Grape production is not a new concept; grapes have long been grown in greenhouses and there has been recent interest in the development of soilless vineyards. Like many fruiting plants, grapes respond well to the controlled nutrition and climatic advantages of protected cultivation and produce high-quality fruit with an intense, sweet flavor and aroma.
While grape vines can become large with an extensive canopy, they are able to be heavily pruned to restrict the size and fit into compact spaces. Indoor garden environments also provide warm, bright, and humidity-controlled conditions that allow for easy production and prevention of the common fruit-rot diseases that often affect outdoor-grown fruit.
Grapes are climbing vines and need wires, strings, or trellis to train the stems upwards and support the weight of the developing fruit. In an indoor garden, a grapevine container can be positioned in a corner while the vines themselves are trained and held against walls or up over supports to maximise the use of growing space.
Grapes are also fruiting plant that benefits from some root zone restriction and can be grown in surprisingly small containers. Dutch buckets or growing containers of at least 1.5 feet in depth are suitable for well-pruned grapevine production, filled with a free-draining substrate such as perlite or a coco fiber/perlite mix.
Drip irrigation is commonly used for indoor grape production and provides a good level of moisture, while at the same time allowing for some dry down of the substrate between irrigations; this assists with the production of fruit with high compositional quality and optimal sugar levels.
One of the main advantages of hydroponic grape vine production is that grafted plants are not required as soil-borne pests and diseases that can severely affect the vines are not present in soilless cultivation.
Cuttings can be taken of any good dessert grape variety and, once roots have formed, established into a hydroponic production system. Hardwood cuttings from healthy vines are typically taken in late fall or winter from outdoor-grown plants as grapes do not grow true to type from seed.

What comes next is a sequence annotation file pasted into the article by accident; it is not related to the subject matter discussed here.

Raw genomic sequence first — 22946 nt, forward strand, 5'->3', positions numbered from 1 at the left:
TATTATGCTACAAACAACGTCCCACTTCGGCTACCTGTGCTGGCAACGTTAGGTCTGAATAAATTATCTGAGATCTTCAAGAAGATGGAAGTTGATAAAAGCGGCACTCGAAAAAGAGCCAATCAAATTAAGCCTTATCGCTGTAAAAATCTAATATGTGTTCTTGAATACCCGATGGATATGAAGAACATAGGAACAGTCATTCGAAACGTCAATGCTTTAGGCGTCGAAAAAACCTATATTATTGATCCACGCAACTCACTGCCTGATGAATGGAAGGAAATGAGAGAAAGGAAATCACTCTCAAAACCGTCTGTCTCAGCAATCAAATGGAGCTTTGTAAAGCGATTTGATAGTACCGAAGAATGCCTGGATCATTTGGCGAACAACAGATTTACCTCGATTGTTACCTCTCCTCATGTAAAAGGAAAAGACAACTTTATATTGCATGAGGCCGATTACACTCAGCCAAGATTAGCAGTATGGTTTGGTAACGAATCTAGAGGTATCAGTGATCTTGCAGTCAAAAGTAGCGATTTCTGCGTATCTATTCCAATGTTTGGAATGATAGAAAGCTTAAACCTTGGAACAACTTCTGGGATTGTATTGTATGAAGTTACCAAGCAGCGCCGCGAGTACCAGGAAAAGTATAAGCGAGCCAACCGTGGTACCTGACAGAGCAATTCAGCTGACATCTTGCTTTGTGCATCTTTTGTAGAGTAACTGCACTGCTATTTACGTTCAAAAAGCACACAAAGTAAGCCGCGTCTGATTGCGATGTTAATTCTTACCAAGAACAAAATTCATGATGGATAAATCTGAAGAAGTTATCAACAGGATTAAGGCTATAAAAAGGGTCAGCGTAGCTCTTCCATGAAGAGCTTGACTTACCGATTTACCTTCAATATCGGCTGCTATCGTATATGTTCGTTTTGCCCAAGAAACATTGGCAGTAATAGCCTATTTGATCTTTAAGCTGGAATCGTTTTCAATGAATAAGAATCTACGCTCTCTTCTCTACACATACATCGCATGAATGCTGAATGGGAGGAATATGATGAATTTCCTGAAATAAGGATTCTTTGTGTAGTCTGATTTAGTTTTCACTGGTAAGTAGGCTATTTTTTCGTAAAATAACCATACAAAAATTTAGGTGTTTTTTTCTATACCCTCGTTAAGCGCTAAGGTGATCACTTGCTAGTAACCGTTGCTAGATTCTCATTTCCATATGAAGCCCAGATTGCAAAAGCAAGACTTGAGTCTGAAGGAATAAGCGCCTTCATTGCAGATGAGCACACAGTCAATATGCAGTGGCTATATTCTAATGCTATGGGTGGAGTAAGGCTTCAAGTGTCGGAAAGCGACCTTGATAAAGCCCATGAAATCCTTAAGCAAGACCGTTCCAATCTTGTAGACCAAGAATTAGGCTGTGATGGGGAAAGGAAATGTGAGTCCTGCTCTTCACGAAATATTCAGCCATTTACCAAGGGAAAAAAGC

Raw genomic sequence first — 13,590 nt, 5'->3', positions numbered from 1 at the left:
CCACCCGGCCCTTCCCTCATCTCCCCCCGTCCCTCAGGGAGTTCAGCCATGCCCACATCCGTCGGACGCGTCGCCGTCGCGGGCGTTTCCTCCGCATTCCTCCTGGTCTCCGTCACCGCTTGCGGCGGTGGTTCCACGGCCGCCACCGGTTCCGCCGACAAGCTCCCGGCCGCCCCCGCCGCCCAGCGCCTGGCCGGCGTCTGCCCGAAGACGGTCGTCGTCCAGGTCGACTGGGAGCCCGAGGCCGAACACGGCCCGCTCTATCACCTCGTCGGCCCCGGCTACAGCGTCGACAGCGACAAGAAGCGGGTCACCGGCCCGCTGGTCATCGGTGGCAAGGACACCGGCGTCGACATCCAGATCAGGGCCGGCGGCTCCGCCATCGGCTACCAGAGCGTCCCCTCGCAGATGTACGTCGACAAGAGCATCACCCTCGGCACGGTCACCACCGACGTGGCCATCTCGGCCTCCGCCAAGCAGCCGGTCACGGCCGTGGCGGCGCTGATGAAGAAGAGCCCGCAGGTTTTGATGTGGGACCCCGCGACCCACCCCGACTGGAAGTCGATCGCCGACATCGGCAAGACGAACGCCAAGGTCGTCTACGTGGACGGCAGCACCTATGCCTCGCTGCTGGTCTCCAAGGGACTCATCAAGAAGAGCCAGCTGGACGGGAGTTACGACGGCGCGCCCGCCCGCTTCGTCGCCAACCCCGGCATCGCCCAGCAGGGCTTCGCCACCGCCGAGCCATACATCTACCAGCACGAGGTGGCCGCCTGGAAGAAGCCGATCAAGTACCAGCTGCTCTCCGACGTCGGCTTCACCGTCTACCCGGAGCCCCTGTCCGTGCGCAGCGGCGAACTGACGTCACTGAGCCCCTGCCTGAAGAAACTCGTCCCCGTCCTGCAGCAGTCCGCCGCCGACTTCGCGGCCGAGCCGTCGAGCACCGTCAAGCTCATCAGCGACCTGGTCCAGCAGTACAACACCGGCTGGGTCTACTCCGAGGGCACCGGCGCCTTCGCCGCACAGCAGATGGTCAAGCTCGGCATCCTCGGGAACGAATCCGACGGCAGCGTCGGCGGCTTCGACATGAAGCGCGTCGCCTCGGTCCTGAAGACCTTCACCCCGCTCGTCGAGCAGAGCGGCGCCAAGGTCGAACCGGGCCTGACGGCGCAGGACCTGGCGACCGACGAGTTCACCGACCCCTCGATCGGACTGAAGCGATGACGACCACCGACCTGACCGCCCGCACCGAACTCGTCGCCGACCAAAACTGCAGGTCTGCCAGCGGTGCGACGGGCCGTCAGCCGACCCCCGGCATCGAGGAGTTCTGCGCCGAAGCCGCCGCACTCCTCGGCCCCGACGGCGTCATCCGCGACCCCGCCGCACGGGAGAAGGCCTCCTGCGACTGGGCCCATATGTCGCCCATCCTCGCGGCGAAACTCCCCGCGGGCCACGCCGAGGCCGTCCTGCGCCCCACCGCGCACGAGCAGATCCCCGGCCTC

New buds will start to sprout in spring after roots have formed and at this stage, the new young plant is ready to establish into an indoor growing system, alternatively, young vines can be purchased and the growing medium carefully removed before planting.
There are a huge number of different grape varieties ranging in fruit size, color, and sweetness and with subtle differences in flavor. Table or dessert grapes are commonly white, black, or red in color, however, green types also exist with popular greenhouse varieties that are suitable for indoor gardening being Black Hamburg, a well-flavoured, dark-skinned type, and Chasselas, an early season grape that produces well in pots.
Temprature: With optimums of 72-82°F (22-28°C) suitable
EC: 2.0 –2.4 range are suitable for young vines with EC level up to 4.0 for those in fruit.
A well-controlled, pruned, and the trained grape vine can make a valuable addition to a grow room and be trained up against a suitable wall or over tall supports. The quality and flavour of the fruit under grow nutrition and in an optimal environment can be far superior to outdoor-grown fruit with opportunities to maximize sweetness and grape size by manipulating factors such as EC, nutrients, moisture levels, and climate.